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Q&A with DEC leaders on the Finch land deal

August 7, 2012
By MIKE LYNCH - Outdoors Writer (mlynch@adirondackdailyenterprise.com) , Adirondack Daily Enterprise

These questions and answers are taken from a phone interview with Joe Martens, commissioner of the state Department of Environmental Conservation, and State Forester Rob Davies, director of DEC's Division of Lands and Forests, Monday on a deal Gov. Andrew Cuomo signed Sunday for the state to buy 69,000 acres from The Nature Conservancy, land formerly owned by the Finch, Pruyn and Co. paper company, to add to the Adirondack Forest Preserve.

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ADIRONDACK DAILY ENTERPRISE: Why was the announcement made at this time?

Article Photos

DEC Commissioner Joe Martens
(Enterprise file photo)

MARTENS: "All I can tell you is the governor was ready to make the decision and he decided that we were moving forward. We had basically teed it up recently and said we're ready, and he decided Sunday in the Adirondacks was when he wanted to announce it. We were given the word, and we got ready."

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ADE: Will the state have enough people to provide stewardship of the land?

MARTENS: "I think, when we approach any management in the Park, we are trying to look at the full range of opportunities for management. I'm not trying to be evasive about the question, but the department relies on partners. We rely on the Adirondack Mountain Club for trail maintenance. We rely on towns in some cases to help us patrol parking areas and do road repair jobs. So when we look at how we are going to manage these properties, we're going to be looking to the partners, the full range of partners that we can count on to help us in the process. I don't think we're going to have any major influx of staff any time soon. But we're trying to fill spots where people have left, and you know, it's a big responsibility, and we are going to look at it very carefully and make sure that we are taking maximum advantage of all the partners we can get."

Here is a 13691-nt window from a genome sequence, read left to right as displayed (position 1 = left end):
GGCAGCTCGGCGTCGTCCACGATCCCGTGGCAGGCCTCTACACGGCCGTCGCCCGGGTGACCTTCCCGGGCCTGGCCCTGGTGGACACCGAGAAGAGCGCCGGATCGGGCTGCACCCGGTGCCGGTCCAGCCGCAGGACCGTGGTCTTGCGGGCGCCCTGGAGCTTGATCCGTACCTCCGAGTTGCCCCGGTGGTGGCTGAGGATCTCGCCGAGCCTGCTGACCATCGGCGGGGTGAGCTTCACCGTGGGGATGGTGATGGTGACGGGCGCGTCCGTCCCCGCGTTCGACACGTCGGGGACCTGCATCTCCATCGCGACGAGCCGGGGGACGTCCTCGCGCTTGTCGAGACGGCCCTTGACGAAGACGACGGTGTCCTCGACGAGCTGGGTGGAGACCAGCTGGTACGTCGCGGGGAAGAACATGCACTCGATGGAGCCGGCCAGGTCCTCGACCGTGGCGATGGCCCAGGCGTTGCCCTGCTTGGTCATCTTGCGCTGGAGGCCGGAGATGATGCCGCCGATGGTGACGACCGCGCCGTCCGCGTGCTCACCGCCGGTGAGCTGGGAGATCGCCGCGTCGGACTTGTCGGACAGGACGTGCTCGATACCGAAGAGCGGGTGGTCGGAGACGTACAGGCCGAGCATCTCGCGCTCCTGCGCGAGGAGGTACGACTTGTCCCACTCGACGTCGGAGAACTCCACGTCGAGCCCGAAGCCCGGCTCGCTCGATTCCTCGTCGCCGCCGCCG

DAVIES: "In the past few years we have really tried to expand those partnerships, in terms of utilizing some very important and valuable programs that exist out there, like the Student Conservation Association. We've got some great assistance from the (federal government) for our backcountry stewards and assistant forest rangers that you mentioned. We've got additional, existing programs that we've been trying to take advantage of these last few years."

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ADE: What if the money to purchase land isn't available in the Environmental Protection Fund in future years?

MARTENS: "There is no guarantee, just like there is no guarantee with virtually any state project. It depends on annual budget appropriations. If the money's not there, we can't buy it. We're anticipating and hoping the EPF, that the state's economy will continue to improve, that the EPF land acquisition funds will remain intact and obviously the administration is committing to acquire the lands over five years, so that's our expectation. But it's no different than any project the state commits to, whether it's a construction project or anything else. If the funds aren't there, then it could have to be halted or delayed. We could go back and try to renegotiate the contract with TNC, but we're not anticipating that this will be the case."

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ADE: Will the properties outside the Blue Line be included in the Forest Preserve?

DAVIES: "They will be in Forest Preserve counties, but they will not be Forest Preserve lands. For instance, there's the Daniel Road tract, outside of Saratoga. That will be a state forest."

 
 

 

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